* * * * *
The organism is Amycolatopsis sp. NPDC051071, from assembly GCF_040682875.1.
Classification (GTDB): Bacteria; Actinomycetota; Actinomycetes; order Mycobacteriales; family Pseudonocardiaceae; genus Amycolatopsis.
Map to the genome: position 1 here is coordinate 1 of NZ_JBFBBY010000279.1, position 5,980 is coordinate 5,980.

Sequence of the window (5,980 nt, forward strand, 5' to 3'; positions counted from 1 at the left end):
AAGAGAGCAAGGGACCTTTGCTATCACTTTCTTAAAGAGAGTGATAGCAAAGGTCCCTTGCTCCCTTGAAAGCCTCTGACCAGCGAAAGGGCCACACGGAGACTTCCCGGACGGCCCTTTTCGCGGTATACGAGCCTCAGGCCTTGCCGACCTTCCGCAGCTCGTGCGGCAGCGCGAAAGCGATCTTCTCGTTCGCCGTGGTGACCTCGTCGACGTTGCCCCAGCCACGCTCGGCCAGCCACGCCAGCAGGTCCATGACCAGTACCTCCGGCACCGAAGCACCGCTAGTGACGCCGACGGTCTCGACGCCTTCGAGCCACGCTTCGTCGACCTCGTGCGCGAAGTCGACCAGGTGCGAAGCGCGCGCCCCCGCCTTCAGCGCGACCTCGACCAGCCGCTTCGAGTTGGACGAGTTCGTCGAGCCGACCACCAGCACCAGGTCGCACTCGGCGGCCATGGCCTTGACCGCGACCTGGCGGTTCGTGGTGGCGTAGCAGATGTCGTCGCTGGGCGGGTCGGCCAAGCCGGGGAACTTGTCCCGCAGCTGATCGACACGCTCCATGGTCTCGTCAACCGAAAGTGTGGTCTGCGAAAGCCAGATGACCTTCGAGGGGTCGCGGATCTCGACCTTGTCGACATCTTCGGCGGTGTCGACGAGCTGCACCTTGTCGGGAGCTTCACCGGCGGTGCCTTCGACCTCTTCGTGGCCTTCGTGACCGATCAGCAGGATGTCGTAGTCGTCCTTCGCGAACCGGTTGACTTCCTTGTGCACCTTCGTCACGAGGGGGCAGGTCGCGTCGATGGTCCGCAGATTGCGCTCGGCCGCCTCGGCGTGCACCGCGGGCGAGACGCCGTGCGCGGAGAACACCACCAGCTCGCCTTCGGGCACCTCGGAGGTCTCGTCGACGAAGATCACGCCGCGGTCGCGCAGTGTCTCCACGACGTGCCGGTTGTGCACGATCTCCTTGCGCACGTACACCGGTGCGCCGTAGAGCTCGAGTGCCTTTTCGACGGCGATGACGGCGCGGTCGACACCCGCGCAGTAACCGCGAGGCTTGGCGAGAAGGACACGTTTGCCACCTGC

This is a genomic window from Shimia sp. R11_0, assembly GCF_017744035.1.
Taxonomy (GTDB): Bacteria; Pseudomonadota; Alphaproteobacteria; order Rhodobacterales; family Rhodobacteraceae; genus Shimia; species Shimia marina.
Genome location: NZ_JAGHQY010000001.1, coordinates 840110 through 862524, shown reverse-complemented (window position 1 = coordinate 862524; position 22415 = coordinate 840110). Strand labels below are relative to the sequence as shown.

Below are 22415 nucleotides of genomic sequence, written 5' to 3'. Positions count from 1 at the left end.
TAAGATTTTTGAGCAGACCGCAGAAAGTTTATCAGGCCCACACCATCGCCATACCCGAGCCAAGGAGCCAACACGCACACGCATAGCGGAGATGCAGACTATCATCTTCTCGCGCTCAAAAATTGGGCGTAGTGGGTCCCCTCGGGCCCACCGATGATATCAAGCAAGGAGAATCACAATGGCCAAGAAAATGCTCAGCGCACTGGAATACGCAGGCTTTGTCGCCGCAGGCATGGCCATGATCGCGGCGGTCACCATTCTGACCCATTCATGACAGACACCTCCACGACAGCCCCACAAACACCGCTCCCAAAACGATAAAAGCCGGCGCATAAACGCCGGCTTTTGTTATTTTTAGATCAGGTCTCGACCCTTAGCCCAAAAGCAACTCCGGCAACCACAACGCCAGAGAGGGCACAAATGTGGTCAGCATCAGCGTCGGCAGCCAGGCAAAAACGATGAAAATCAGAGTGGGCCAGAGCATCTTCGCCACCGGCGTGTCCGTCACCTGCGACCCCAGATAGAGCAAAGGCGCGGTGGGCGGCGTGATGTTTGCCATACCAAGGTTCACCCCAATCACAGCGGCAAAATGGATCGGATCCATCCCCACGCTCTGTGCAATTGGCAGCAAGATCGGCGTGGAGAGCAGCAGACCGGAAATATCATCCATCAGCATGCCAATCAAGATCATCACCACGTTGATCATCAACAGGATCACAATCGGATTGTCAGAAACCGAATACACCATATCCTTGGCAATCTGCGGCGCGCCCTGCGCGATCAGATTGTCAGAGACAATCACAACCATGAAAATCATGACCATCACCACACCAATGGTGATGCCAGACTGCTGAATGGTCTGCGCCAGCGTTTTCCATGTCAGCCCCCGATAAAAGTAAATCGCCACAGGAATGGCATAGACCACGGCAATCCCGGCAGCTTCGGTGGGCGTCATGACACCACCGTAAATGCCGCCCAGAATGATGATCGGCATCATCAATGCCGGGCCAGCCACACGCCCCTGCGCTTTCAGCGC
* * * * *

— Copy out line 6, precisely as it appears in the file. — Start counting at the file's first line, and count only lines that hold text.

This is a genomic window from Shimia sp. R11_0, assembly GCF_017744035.1.